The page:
As he sidled past the bouncer, the old drunk and the strippers all smiled up at him as one, like they were hoping for something.
Hank ignored them, casting only a fleeting glance at the sultry Amazon woman flinging her goodies around the stage. Her goodies were WAY good, that much was clear-the woman was built like Satan's own hourglass-but he needed a drink, before he could even think about it.
He headed toward the bar.
The guy behind it was tall, ruddy and worn, with a flint-and-leather face that had seen way too much. He had a black Hank Williams III T-shirt with the sleeves torn off, and his tattoos were fading: arms still muscled and wiry, but fighting off fifty-year-old flab.
"What're ya havin'?" the barkeep asked. He sounded like he grew up chompin' gravel for breakfast.
Hank tried to act normal, wasn't sure if it worked. His own voice, by comparison, sounded jittery, near falsetto. "Double shot o' Jack, with a Rolling Rock chaser?"
The bartender shook his head, tilted it back over his shoulder, indicating the line of beer bottles on display behind him. "If you don't see it, we ain't got it."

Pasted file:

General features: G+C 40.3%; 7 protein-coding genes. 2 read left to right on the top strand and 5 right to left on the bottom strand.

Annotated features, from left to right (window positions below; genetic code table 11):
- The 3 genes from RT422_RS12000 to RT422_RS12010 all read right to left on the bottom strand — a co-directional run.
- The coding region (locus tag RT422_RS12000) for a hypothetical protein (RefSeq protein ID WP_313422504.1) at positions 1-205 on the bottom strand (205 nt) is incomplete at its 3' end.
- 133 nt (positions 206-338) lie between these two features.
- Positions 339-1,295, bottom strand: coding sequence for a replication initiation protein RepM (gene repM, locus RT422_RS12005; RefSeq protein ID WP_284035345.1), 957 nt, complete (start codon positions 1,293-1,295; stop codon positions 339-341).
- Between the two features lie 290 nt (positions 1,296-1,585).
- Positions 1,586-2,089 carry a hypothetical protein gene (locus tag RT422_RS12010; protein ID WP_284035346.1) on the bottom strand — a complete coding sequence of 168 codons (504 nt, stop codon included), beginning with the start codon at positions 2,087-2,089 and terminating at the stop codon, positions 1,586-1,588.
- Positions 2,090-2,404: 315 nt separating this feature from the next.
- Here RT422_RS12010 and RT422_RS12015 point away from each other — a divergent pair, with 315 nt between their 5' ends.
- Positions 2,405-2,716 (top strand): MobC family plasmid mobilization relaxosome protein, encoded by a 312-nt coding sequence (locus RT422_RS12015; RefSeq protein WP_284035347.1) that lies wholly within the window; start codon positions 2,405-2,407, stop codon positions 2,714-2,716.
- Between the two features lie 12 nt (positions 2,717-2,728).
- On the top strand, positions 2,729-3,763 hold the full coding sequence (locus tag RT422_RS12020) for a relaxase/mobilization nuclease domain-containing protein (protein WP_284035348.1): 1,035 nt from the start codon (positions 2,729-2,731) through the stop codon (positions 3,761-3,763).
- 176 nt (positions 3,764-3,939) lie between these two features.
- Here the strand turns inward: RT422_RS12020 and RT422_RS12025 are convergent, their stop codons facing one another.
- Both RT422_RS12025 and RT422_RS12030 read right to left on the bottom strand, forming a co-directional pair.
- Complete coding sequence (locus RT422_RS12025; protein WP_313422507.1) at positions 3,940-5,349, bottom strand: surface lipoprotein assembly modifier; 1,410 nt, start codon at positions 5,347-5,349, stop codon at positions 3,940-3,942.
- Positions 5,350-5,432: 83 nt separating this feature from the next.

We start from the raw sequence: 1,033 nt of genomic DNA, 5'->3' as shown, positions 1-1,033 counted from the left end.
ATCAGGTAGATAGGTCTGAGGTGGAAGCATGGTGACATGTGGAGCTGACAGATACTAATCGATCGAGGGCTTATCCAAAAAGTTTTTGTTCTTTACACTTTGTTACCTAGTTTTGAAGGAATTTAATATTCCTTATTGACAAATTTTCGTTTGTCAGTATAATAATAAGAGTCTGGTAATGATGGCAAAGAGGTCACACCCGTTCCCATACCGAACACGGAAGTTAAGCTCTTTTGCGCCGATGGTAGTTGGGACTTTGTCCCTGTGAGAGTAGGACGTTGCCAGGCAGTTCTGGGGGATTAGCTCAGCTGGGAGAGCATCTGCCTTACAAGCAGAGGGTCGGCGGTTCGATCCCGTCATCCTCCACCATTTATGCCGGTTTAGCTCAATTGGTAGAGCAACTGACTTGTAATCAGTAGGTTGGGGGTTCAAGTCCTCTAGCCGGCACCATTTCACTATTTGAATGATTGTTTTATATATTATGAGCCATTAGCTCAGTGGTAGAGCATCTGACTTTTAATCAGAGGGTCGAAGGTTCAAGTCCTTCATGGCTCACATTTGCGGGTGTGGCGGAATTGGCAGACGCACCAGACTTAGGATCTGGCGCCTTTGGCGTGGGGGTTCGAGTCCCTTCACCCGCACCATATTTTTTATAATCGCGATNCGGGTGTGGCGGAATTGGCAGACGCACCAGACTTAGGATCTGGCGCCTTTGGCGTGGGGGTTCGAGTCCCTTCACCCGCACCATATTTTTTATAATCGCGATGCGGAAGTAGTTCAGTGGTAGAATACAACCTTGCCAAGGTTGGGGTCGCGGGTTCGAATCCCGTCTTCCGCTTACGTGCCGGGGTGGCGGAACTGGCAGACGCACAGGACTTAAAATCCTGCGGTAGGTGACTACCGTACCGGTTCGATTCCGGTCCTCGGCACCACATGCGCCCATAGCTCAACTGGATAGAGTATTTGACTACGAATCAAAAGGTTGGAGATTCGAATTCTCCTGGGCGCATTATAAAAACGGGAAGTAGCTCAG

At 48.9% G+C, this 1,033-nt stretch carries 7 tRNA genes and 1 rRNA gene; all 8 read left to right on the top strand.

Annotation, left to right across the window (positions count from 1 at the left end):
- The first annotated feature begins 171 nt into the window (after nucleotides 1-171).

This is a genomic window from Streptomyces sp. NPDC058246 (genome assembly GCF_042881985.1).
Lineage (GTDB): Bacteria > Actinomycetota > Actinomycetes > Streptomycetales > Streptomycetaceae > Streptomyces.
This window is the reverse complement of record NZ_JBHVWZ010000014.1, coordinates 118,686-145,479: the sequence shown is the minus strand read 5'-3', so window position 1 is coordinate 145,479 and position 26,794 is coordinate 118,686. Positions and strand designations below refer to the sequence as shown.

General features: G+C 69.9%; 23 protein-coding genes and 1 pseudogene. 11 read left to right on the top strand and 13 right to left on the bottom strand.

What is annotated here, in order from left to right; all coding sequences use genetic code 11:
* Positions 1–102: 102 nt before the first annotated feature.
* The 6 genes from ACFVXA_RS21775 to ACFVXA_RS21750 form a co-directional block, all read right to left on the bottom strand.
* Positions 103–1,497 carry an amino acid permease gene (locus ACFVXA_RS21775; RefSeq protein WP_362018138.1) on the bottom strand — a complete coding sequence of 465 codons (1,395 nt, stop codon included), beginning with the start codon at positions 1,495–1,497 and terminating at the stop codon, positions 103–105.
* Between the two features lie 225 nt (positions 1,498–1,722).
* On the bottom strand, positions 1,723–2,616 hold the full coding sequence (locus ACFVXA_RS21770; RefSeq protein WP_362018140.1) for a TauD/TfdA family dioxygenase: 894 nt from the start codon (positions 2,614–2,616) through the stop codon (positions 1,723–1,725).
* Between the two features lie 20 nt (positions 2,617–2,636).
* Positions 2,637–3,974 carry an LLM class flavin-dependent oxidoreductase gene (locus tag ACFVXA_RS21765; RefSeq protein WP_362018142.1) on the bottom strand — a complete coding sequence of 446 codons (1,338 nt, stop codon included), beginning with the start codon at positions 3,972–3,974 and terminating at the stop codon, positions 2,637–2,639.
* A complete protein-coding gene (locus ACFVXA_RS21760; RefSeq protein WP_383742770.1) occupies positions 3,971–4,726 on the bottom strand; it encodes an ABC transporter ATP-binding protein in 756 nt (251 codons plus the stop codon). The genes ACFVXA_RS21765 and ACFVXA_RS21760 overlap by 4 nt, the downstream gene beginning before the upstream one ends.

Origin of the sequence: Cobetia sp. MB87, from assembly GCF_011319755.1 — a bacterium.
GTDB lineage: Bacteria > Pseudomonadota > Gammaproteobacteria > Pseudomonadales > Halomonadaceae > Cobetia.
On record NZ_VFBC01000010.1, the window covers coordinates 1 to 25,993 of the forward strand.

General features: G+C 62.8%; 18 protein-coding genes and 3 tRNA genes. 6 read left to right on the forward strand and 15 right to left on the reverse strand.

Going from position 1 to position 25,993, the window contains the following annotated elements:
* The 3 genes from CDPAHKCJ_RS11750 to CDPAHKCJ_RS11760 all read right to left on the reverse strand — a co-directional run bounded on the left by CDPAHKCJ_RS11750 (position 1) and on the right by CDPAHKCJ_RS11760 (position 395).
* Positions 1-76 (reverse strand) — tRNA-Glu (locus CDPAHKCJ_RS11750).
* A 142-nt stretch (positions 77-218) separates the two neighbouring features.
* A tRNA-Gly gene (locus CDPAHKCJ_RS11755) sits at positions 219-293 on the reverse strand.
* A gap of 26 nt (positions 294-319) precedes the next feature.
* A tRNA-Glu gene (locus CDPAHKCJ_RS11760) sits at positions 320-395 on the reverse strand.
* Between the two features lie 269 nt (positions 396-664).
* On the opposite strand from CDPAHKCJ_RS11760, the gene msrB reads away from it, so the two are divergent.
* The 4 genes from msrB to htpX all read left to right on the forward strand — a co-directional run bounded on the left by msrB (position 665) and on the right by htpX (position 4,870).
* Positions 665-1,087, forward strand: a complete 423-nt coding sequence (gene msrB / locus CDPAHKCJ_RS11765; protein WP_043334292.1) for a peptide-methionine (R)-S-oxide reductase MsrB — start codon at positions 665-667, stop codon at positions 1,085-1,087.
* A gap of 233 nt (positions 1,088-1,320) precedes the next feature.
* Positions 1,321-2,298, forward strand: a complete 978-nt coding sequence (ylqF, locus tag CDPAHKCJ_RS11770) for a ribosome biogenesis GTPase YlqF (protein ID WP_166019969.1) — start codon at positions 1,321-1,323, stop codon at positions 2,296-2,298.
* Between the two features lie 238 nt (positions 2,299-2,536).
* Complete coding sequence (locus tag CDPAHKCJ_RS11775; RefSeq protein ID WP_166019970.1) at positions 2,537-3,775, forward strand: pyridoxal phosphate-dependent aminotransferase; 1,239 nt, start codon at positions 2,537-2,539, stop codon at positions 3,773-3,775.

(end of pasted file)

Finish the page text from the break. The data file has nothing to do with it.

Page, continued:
Hank squinted at the row of bottles, distracted by the reflection of the dancer on the stage. She was boner-inducing, and that was a fact. It made him itchy and queasy, all at once.
"Then Heineken. Fuck it. And ..." Rifling out his little wad of bills. "... I need twenty in ones."
The guy took the money and turned away. Hank turned as well, fully facing the stage.
And that was when the madness kicked in, hard.
Suddenly, it was all about her nipples, and the gun. The whole world had funneled down to those two things. Her nipples were large and full, only barely concealed by her bra, waggling around on breasts that were the size of casaba melons. The gun was like a second pecker: rock-hard, and wanting nothing more than to unload.
He was dimly aware of the drinks set down behind him, but the flutter of bills got his attention. He reached back without looking, eyes locked on the dancer, and came up with the wad of ones.
And that was his ticket-money ALWAYS was the ticket-and after tonight, he wouldn't need it any more. He knew that like he knew his own heartbeat, his own face, the smell of his own doom.
It was time to face the music.
Too bad the music sucked.
Hank felt himself move toward the stage, getting closer and closer to the woman and her heat. With every step, he felt her more, as his eyes took in the details.
She was a stunning, bronzed brunette with an animalistic, killer body: reduced now to her bra and thong, dancing with her muscled back and swaying ass to the audience.
Meanwhile, she watched herself in the mirrors-clearly turning herself on-as she stripped and teased the somnambulant crowd.